An interview with the Musée Carnavalet’s curator, Anne-Laure Sol, Curator of the exhibition “Marcel Proust, a Parisian novel”, Chief Curator of Heritage, department of paintings and stained glass at the Carnavalet Museum – History of Paris, who sheds insight on the exhibition Marcel Proust, a Parisian Novel, an exhibition that celebrates the 150th anniversary of his birth and explores his relationship to the city where he spent most of his life.
Beyond Marcel Proust as a writer, there is broader mythology. What do you think are the main characteristics of this Proustian myth?
The mythical dimension attached to Proust is, in my opinion, linked to the importance of his artwork entitled In Search of Lost Time (À la Recherche du temps perdu, in French), an immense reflection on time and art, and a break with the novelistic forms that preceded it. The conditions under which he wrote this novel – a decade during which the writer summoned up his memories to feed his work and consumed himself to complete it – are also quite extraordinary. The aura of this narrative cycle, which begins at the end of the Second Empire and ends in the 1920s, was very quickly understood by his contemporaries, and Proust was awarded the Prix Goncourt in 1919. Finally, all the stories related by Céleste Albaret, his governess, and by many of his relatives, contributed to constructing an almost legendary image of Proust – one based on a form of eccentricity and the acknowledgement of his literary genius
Marcel Proust and Robert de Montesquiou corresponded more than 300 times. The eccentric dandy even inspired the character of Baron de Charlus. What place does the figure of the dandy occupy in Marcel Proust’s work and imagination?
The Count de Montesquiou was one of the most remarkable figures of his time. By birth, he frequented the most exclusive salons; but his tastes and talents led him to the world of the arts. His extravagant personality served as a model for the dandy des Esseintes in Huysmans’s À Rebours (Against Nature). After their meeting in 1892 in Madeleine Lemaire’s salon, the two men bonded, forming a relationship in which Proust’s admiration for the young dandy was often mixed with mockery. Although Proust referred to Montesquiou, who was 24 years older than him, as his “professor of beauty” in his letters, he did not hesitate to use some of his features to forge the portrait of Baron de Charlus in his novel, which provoked the Count’s anger.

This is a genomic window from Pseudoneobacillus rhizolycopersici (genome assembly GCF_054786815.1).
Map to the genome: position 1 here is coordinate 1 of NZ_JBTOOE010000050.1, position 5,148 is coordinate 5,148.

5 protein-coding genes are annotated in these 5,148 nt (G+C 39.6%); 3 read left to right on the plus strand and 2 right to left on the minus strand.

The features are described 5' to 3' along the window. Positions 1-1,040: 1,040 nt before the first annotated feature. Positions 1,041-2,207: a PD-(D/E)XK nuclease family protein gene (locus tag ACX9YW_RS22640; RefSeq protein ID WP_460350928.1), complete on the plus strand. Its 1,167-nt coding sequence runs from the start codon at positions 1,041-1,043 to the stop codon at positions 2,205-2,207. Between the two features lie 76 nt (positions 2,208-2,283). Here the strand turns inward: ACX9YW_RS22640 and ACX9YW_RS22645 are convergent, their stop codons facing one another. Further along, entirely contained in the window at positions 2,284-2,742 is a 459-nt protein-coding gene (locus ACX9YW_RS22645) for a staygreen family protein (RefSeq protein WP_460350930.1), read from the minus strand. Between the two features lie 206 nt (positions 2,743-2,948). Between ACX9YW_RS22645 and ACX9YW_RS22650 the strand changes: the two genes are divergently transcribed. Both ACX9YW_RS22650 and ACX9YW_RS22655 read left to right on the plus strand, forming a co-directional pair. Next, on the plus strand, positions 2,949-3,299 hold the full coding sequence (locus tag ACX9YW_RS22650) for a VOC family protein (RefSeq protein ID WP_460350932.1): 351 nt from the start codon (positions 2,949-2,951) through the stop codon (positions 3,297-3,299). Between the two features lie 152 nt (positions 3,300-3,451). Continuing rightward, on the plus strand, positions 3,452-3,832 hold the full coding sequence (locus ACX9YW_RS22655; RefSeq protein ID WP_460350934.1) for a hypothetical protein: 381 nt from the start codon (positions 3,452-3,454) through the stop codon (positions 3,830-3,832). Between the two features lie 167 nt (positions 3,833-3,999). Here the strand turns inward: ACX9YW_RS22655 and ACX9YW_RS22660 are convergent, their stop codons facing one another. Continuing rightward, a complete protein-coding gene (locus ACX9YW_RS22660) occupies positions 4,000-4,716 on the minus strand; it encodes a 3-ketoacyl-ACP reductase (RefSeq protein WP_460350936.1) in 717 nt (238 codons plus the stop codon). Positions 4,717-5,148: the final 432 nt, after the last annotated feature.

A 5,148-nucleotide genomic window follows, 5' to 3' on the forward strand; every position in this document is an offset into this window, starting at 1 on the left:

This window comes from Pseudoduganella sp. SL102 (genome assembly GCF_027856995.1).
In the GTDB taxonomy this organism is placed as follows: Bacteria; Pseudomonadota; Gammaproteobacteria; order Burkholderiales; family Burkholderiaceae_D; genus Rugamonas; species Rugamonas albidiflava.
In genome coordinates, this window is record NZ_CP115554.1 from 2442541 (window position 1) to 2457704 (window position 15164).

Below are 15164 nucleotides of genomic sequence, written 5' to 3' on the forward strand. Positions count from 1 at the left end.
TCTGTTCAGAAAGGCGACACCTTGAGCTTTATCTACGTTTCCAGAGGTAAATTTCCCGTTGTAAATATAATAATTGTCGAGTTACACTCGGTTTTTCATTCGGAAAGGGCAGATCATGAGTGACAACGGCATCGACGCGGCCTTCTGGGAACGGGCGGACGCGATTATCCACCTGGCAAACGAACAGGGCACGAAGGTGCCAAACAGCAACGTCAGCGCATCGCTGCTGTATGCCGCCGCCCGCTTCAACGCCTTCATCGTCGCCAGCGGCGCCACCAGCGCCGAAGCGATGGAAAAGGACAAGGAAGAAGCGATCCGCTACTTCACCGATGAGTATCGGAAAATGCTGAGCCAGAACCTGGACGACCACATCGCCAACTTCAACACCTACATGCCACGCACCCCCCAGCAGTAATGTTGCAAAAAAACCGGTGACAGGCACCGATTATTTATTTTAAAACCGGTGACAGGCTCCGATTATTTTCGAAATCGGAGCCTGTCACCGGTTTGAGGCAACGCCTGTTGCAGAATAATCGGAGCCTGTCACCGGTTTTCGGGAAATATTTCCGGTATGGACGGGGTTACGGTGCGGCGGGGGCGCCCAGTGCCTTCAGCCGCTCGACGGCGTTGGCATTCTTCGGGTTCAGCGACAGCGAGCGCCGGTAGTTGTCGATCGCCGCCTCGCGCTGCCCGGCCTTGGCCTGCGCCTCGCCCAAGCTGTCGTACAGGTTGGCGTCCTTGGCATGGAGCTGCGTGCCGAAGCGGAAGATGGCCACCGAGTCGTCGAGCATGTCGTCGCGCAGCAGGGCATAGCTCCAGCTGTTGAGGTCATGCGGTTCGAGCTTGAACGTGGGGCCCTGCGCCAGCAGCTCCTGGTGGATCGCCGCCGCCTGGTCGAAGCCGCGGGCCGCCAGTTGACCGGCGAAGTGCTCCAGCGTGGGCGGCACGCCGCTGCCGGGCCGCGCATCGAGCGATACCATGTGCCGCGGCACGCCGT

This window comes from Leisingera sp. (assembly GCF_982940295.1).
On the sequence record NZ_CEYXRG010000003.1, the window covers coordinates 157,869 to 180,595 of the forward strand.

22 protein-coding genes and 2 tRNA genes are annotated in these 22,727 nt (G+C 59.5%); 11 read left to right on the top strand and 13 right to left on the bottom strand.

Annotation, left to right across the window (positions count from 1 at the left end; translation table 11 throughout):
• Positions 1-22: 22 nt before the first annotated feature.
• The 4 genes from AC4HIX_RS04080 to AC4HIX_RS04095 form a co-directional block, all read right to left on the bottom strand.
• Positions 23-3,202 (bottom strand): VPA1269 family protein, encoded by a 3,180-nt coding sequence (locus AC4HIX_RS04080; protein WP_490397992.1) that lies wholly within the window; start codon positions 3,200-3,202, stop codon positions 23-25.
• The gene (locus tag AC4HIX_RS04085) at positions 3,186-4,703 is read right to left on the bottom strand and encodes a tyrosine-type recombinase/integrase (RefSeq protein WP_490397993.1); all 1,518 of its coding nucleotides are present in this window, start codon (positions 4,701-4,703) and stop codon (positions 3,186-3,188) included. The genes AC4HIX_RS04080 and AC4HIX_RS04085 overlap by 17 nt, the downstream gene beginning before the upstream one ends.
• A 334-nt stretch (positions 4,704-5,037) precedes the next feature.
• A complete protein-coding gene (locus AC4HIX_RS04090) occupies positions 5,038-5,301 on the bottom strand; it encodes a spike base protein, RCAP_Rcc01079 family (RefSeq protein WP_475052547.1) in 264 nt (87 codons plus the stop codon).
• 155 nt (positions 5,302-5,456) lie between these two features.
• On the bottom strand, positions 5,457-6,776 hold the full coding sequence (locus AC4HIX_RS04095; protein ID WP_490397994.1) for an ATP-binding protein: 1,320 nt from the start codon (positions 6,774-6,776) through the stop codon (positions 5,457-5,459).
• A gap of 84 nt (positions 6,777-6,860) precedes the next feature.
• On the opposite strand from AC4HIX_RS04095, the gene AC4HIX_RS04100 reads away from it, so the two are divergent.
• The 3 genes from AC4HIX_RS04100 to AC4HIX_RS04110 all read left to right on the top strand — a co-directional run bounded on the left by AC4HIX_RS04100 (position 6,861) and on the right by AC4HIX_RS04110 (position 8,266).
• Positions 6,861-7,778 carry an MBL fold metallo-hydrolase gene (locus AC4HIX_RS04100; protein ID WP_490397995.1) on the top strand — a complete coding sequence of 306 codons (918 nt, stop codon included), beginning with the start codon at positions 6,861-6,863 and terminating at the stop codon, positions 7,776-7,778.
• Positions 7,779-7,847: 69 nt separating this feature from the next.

The portrait by Jacques-Émile Blanche shows Proust at the cutting edge of the refinement of his era. Could the writer himself be described as a dandy?
In this portrait dated 1892, Proust is 21 years old and is dressed in 1890s fashion. He is wearing a dark suit, a light-coloured waistcoat and shirt, as was common for going out in the evening, with an orchid in his buttonhole (a choice that can be explained by Proust’s aversion to flower pollen, as he suffered from asthma). In this portrait, he wears his hair short, slicked back and a thin moustache, and is indeed an elegant young man at the dawn of his social career. What is interesting is that there are no other portraits of Proust, and very few photographs after this painting. This painting therefore fixes an image of the artist as an eternal young man, a deliberate choice on his part. The testimony of Paul Morand, who met him in 1915, sheds light on the fact that Proust kept this way of dressing until his death, and that he therefore seemed curiously anachronistic to the elegant society of the early 20th century. The objects conserved by the Carnavalet Museum, the writer’s coat and cane, reinforce this impression. Proust had found his “style” very early on and never deviated from it.
What is the relationship between the author of In Search of Lost Time and fashion? Did it play a particular role in this unique literary masterpiece?
Marcel Proust has always been very interested in fashion; he even wrote a column in Le Mensuel in December 1890 signed “Etoile filante” (“Shooting star”) in which he wrote a series of fashion observations. This interest covers not only the field of clothing – from the crinolines of the late 1880s to the cylindrical hats worn by women during the World War I – but also interior furnishings, decoration, prominent personalities, and social codes (such as putting one’s hat on the ground, dining in the country in a jacket). For Proust, in the novel, fashion is fleeting and reflects the passage of time. It is also a factor in the recognition of the characters among themselves, who, according to certain signs that are sometimes invisible to others, know whether they belong to the same world or not!
Marcel Proust, a Parisian Novel continues at the Musée Carnavalet in Paris through April 10th, 2022.
This interview has been lightly edited for length and clarity.